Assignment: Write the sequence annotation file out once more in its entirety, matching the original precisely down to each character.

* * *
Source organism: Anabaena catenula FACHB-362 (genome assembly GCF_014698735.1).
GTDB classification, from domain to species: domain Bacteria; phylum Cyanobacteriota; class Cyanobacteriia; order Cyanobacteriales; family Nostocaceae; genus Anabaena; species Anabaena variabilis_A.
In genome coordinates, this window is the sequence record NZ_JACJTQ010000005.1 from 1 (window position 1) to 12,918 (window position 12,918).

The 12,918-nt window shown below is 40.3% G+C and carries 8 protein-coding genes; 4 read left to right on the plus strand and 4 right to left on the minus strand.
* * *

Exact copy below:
Source organism: Anabaena catenula FACHB-362 (genome assembly GCF_014698735.1).
GTDB classification, from domain to species: domain Bacteria; phylum Cyanobacteriota; class Cyanobacteriia; order Cyanobacteriales; family Nostocaceae; genus Anabaena; species Anabaena variabilis_A.
In genome coordinates, this window is the sequence record NZ_JACJTQ010000005.1 from 1 (window position 1) to 12,918 (window position 12,918).

The 12,918-nt window shown below is 40.3% G+C and carries 8 protein-coding genes; 4 read left to right on the plus strand and 4 right to left on the minus strand.